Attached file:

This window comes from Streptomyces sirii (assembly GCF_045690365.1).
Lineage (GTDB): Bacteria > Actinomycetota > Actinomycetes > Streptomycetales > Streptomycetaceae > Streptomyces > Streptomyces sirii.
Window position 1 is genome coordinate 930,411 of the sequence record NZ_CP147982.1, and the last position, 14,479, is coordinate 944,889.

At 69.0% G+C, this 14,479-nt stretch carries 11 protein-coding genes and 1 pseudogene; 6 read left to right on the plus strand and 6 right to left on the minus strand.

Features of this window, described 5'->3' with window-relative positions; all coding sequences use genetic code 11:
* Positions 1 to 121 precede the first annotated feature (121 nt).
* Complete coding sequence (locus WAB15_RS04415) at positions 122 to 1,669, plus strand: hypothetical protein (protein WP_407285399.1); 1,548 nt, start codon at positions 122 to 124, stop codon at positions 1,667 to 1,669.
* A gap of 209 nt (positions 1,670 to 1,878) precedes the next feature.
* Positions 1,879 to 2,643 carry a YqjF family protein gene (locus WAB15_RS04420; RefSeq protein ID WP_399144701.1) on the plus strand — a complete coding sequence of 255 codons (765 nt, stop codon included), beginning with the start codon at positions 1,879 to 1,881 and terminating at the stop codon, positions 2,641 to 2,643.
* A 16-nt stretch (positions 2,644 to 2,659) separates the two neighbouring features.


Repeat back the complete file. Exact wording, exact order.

This window comes from Streptomyces sirii (assembly GCF_045690365.1).
Lineage (GTDB): Bacteria > Actinomycetota > Actinomycetes > Streptomycetales > Streptomycetaceae > Streptomyces > Streptomyces sirii.
Window position 1 is genome coordinate 930,411 of the sequence record NZ_CP147982.1, and the last position, 14,479, is coordinate 944,889.

At 69.0% G+C, this 14,479-nt stretch carries 11 protein-coding genes and 1 pseudogene; 6 read left to right on the plus strand and 6 right to left on the minus strand.

Features of this window, described 5'->3' with window-relative positions; all coding sequences use genetic code 11:
* Positions 1 to 121 precede the first annotated feature (121 nt).
* Complete coding sequence (locus WAB15_RS04415) at positions 122 to 1,669, plus strand: hypothetical protein (protein WP_407285399.1); 1,548 nt, start codon at positions 122 to 124, stop codon at positions 1,667 to 1,669.
* A gap of 209 nt (positions 1,670 to 1,878) precedes the next feature.
* Positions 1,879 to 2,643 carry a YqjF family protein gene (locus WAB15_RS04420; RefSeq protein ID WP_399144701.1) on the plus strand — a complete coding sequence of 255 codons (765 nt, stop codon included), beginning with the start codon at positions 1,879 to 1,881 and terminating at the stop codon, positions 2,641 to 2,643.
* A 16-nt stretch (positions 2,644 to 2,659) separates the two neighbouring features.